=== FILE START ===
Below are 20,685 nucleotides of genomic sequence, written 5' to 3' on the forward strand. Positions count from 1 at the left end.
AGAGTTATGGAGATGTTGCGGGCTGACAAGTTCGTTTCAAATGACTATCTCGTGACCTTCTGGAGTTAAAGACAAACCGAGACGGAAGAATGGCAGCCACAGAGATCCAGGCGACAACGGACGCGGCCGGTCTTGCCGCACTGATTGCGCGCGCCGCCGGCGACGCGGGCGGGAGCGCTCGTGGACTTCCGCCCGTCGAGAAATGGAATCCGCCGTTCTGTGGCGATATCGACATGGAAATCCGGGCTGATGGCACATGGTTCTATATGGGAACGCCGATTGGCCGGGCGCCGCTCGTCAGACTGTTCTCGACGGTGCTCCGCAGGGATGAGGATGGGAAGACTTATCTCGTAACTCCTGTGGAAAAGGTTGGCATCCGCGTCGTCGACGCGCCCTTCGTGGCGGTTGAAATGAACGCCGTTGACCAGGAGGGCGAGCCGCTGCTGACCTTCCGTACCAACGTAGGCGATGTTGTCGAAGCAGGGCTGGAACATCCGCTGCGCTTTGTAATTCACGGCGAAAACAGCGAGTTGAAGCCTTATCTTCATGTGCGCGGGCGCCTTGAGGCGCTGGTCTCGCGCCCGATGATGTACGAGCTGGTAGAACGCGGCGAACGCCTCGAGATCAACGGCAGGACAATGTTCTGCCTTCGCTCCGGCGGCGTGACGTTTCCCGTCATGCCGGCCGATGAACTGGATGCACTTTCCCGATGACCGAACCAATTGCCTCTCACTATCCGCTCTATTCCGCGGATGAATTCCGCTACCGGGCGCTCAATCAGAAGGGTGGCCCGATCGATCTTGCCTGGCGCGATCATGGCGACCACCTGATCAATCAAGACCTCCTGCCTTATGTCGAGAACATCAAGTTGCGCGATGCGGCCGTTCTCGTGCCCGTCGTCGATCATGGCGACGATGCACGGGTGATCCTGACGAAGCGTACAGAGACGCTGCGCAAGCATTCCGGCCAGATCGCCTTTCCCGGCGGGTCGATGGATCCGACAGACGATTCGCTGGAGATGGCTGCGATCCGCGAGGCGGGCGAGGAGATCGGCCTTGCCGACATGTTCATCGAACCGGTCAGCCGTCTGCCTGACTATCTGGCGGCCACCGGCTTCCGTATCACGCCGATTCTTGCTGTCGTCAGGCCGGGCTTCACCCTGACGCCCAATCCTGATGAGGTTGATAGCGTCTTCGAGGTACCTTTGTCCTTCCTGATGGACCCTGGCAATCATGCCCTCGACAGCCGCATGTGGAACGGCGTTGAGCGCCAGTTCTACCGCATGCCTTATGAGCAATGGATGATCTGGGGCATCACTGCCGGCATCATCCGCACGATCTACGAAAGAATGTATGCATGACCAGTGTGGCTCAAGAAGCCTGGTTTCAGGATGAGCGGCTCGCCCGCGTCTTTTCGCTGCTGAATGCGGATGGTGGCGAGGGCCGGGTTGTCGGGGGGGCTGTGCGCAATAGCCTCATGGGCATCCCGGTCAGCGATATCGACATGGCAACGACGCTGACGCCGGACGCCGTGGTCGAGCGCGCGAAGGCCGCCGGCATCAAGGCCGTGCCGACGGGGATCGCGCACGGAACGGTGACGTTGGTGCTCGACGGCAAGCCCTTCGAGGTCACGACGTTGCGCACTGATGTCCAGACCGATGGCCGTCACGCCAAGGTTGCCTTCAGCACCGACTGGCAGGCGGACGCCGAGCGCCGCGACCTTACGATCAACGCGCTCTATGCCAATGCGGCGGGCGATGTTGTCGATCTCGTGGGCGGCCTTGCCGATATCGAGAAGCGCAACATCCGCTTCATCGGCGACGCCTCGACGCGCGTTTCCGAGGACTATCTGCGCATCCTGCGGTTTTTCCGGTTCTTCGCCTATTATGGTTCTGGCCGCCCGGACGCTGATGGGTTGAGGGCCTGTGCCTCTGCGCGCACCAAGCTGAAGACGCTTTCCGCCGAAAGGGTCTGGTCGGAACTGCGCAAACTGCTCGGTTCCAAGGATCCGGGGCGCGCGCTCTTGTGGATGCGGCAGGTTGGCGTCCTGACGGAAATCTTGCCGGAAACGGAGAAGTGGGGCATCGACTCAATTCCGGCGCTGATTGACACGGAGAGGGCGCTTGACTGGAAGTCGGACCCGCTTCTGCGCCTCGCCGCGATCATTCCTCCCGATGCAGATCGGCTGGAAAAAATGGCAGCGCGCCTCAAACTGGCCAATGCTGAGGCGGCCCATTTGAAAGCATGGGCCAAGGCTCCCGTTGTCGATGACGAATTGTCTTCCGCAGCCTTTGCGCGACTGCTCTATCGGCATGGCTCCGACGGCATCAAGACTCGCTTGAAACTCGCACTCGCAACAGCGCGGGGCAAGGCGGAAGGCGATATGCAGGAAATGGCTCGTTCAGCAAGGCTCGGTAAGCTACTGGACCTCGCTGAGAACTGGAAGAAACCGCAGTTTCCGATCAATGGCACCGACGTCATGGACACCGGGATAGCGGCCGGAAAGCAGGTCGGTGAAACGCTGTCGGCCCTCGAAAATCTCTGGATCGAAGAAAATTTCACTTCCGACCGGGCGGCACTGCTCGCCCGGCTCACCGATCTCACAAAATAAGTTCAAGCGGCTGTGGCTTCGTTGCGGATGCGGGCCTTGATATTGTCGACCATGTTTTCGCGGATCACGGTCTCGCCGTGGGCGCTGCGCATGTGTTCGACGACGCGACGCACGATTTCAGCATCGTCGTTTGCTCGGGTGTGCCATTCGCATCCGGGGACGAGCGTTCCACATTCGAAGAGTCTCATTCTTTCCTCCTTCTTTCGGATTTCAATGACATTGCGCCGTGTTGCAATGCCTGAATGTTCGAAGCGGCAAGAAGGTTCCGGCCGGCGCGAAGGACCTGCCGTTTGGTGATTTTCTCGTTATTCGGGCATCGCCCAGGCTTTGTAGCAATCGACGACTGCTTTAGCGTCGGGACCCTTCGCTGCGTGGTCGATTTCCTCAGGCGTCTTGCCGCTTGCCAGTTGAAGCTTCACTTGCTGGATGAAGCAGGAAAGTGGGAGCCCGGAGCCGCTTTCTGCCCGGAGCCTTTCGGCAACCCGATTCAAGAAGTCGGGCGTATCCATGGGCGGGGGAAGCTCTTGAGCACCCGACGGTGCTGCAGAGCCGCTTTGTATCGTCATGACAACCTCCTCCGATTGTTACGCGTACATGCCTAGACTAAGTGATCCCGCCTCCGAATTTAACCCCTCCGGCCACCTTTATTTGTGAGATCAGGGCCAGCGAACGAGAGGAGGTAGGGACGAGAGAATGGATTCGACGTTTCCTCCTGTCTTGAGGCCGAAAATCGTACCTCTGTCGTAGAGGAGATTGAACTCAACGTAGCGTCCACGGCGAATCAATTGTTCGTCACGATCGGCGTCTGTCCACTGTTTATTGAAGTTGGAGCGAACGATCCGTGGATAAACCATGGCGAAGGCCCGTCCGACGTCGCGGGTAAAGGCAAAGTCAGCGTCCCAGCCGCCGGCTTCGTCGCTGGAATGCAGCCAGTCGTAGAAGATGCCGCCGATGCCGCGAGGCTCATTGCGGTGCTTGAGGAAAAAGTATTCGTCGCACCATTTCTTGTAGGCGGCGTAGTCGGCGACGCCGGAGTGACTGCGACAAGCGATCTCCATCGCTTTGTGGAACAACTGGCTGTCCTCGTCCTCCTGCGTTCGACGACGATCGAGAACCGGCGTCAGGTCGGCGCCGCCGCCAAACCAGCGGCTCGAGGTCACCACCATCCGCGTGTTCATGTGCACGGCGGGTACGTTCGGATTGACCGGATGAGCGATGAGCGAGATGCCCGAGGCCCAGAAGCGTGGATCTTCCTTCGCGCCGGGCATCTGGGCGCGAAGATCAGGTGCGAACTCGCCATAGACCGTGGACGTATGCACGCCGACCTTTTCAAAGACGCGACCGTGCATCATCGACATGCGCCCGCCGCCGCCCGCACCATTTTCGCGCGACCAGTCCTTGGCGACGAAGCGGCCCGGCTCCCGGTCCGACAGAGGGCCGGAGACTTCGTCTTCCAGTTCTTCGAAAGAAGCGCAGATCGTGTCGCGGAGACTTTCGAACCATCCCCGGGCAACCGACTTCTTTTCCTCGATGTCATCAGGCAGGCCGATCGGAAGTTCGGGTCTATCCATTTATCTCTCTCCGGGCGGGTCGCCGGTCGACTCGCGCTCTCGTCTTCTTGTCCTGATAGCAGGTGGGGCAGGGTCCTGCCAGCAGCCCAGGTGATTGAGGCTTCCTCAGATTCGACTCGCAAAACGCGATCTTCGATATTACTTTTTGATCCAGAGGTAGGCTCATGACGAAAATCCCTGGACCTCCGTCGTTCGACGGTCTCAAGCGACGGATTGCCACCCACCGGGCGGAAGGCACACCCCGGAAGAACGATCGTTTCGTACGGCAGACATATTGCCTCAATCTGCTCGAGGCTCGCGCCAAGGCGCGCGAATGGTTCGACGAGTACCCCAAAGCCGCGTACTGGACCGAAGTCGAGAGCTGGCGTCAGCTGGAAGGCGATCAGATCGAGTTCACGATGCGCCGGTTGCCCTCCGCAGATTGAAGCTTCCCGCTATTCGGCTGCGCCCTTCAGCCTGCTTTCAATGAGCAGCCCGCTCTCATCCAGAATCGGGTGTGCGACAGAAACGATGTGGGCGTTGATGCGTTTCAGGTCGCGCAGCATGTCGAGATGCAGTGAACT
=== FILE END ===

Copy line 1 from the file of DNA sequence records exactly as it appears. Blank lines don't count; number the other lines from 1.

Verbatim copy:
Below are 20,685 nucleotides of genomic sequence, written 5' to 3' on the forward strand. Positions count from 1 at the left end.